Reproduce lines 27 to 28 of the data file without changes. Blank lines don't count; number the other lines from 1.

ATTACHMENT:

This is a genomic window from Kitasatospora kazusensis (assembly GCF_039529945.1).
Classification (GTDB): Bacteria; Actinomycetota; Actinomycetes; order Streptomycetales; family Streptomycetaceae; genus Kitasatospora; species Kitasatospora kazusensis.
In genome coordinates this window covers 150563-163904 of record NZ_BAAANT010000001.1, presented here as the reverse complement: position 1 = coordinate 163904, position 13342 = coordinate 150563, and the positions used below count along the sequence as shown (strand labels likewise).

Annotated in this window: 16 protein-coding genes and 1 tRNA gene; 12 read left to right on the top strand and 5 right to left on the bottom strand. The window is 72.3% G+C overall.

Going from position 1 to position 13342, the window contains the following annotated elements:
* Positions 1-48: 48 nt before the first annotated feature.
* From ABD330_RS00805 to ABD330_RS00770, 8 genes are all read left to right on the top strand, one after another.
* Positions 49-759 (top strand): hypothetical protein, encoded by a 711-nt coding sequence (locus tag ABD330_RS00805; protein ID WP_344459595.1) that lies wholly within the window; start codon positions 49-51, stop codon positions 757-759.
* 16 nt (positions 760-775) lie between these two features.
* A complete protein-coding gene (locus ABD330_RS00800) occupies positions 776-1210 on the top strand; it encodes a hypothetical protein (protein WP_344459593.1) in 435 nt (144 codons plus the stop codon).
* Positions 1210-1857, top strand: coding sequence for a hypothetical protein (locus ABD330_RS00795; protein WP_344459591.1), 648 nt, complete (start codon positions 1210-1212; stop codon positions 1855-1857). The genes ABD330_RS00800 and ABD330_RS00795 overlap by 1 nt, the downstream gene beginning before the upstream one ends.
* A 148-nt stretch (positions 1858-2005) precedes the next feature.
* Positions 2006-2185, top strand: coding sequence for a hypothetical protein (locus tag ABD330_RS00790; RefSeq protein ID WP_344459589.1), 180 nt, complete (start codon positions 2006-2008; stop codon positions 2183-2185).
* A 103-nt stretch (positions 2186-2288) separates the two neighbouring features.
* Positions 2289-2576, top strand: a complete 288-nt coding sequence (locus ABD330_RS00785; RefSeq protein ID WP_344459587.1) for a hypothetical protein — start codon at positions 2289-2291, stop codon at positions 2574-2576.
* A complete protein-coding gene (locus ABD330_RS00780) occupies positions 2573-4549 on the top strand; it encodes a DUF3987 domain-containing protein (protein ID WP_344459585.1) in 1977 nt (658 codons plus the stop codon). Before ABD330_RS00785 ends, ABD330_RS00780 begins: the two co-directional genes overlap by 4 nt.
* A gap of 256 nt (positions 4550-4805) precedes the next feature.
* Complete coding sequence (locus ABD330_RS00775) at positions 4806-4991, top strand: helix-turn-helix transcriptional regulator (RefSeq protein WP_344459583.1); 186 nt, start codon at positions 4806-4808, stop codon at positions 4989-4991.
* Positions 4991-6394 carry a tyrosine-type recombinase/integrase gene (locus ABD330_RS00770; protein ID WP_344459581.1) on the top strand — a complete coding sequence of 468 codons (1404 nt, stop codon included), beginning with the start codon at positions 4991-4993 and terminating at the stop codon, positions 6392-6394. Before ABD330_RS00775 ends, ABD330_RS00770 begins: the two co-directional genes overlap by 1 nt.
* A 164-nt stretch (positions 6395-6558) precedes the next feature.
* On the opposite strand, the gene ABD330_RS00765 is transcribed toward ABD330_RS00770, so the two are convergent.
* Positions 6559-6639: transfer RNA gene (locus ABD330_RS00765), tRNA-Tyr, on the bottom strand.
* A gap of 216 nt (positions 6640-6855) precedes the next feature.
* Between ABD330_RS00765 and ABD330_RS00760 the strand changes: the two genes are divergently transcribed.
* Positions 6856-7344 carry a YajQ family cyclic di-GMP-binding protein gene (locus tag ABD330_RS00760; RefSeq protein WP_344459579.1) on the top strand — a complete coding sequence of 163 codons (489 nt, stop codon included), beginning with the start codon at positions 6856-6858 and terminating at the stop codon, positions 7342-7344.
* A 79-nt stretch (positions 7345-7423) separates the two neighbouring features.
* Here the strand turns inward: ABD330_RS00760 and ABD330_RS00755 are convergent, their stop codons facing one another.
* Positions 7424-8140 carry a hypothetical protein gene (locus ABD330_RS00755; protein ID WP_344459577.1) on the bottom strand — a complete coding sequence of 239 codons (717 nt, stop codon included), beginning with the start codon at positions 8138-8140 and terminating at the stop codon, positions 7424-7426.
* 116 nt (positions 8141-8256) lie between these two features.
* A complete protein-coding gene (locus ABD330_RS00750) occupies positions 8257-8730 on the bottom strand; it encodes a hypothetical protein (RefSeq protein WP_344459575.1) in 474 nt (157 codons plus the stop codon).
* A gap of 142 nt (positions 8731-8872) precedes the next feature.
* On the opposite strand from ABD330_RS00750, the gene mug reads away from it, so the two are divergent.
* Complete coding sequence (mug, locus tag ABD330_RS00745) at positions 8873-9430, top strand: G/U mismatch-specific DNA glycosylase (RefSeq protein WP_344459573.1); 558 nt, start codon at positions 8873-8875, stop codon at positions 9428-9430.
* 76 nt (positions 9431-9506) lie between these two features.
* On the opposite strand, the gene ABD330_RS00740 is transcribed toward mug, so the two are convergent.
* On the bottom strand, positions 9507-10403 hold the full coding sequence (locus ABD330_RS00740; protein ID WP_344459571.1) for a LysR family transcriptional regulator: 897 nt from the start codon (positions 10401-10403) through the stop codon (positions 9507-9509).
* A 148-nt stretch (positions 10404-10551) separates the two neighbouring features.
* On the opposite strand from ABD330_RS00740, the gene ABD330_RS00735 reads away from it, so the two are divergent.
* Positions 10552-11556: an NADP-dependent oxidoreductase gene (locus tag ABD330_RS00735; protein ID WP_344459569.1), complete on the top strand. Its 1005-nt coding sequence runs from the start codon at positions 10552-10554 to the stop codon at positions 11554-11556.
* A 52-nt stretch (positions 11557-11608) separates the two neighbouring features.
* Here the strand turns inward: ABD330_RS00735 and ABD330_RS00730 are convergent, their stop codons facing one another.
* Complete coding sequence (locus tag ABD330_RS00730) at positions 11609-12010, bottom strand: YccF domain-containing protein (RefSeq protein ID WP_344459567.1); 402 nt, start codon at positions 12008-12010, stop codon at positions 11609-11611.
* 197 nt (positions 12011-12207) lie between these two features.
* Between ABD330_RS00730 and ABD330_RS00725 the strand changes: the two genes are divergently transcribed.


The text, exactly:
* Here the strand turns inward: ABD330_RS00760 and ABD330_RS00755 are convergent, their stop codons facing one another.
* Positions 7424-8140 carry a hypothetical protein gene (locus ABD330_RS00755; protein ID WP_344459577.1) on the bottom strand — a complete coding sequence of 239 codons (717 nt, stop codon included), beginning with the start codon at positions 8138-8140 and terminating at the stop codon, positions 7424-7426.